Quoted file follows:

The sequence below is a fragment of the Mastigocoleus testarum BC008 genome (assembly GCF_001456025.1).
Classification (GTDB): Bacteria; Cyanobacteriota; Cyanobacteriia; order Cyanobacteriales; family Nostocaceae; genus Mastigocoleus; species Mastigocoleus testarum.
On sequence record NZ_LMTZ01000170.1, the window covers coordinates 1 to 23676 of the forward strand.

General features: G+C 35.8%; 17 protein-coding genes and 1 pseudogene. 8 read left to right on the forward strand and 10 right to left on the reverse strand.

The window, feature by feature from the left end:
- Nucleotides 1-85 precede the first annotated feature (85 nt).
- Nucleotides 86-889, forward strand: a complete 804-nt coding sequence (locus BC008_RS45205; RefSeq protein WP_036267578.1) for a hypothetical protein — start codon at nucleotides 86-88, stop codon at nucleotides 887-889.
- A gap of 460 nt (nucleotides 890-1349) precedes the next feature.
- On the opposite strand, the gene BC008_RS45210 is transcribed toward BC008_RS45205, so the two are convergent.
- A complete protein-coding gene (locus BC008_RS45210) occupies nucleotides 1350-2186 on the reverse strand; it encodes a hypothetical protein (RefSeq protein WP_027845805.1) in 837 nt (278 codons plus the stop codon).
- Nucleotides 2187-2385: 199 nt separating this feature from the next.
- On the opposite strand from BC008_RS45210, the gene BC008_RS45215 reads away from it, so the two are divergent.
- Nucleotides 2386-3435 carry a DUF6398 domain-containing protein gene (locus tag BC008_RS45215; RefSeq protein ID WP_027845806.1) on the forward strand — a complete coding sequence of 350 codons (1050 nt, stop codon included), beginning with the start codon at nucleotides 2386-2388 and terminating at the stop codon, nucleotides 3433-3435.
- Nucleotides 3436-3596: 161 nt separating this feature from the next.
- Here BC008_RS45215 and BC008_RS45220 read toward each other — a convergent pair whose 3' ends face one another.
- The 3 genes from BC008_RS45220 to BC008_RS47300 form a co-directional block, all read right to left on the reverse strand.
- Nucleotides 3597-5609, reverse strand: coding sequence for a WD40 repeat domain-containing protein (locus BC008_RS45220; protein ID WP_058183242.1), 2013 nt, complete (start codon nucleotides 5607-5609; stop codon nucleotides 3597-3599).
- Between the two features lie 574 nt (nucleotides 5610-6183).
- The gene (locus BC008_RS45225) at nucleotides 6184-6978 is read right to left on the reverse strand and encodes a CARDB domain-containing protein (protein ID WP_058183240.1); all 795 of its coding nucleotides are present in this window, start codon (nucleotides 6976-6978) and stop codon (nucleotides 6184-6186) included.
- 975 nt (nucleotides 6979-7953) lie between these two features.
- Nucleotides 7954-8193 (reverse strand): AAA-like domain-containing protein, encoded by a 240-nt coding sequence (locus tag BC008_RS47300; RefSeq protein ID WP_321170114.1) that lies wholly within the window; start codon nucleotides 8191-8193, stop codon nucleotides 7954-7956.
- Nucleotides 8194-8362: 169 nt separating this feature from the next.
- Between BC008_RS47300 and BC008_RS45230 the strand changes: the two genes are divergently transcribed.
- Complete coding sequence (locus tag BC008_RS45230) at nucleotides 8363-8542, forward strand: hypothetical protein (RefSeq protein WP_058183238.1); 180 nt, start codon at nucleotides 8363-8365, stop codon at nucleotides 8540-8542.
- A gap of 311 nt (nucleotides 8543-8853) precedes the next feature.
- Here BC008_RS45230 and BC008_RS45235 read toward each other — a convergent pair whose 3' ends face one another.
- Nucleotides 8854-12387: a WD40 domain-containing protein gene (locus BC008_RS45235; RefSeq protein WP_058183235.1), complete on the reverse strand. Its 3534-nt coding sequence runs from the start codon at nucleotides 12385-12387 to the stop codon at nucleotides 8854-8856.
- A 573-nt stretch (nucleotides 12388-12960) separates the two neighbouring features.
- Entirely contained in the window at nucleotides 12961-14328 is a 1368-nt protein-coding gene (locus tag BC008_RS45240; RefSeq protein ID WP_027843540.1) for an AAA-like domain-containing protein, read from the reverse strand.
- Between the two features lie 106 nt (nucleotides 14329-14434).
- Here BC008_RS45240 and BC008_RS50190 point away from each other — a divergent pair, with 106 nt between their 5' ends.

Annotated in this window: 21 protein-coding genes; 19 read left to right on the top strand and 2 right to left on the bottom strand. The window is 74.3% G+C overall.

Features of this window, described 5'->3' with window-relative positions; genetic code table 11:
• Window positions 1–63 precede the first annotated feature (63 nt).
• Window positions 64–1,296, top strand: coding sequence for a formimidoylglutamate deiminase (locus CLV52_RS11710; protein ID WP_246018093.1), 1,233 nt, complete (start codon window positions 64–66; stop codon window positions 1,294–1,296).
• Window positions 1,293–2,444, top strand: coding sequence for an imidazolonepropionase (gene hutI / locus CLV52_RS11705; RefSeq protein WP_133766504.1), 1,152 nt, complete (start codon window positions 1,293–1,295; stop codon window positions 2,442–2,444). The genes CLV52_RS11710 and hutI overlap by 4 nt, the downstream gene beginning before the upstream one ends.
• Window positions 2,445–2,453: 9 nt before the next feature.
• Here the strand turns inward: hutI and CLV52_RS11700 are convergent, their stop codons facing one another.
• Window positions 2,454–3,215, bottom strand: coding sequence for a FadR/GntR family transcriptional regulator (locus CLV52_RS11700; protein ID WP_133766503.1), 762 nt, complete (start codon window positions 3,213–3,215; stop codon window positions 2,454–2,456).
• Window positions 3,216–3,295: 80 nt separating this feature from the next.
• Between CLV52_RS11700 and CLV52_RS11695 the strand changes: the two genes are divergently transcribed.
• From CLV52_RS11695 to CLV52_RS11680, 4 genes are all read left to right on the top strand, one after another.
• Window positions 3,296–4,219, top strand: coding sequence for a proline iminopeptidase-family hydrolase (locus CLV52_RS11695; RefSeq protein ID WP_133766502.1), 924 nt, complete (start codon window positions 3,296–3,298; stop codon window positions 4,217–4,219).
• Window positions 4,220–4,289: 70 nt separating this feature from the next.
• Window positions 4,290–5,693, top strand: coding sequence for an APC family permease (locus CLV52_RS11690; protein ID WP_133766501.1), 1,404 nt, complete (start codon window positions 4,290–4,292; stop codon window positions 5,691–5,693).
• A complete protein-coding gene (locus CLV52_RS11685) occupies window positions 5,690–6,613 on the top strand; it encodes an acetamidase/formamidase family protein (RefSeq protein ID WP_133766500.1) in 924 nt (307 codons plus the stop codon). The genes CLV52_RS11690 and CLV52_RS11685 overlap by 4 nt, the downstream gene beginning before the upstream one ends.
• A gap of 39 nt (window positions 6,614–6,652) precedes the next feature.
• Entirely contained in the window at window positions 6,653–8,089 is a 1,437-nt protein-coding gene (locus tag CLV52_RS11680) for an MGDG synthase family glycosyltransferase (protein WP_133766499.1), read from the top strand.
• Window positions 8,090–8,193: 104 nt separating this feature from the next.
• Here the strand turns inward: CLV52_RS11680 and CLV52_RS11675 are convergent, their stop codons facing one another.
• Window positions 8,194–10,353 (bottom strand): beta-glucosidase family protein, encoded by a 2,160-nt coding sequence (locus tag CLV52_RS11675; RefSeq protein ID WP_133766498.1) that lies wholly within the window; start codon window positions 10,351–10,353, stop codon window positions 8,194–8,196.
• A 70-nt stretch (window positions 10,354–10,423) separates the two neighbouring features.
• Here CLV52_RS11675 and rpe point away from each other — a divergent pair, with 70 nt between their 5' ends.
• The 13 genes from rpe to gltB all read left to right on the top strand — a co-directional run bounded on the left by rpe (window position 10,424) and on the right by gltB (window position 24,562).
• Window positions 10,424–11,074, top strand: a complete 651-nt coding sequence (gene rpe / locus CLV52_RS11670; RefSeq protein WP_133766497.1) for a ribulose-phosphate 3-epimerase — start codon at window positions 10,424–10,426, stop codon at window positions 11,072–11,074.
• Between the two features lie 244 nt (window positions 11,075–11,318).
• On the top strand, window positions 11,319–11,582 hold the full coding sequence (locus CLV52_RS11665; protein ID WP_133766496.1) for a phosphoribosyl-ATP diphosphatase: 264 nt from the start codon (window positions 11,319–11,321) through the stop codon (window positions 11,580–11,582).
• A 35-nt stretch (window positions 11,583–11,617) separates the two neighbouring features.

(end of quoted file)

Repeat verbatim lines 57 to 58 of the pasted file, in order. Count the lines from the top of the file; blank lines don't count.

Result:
• On the top strand, window positions 11,319–11,582 hold the full coding sequence (locus CLV52_RS11665; protein ID WP_133766496.1) for a phosphoribosyl-ATP diphosphatase: 264 nt from the start codon (window positions 11,319–11,321) through the stop codon (window positions 11,580–11,582).
• A 35-nt stretch (window positions 11,583–11,617) separates the two neighbouring features.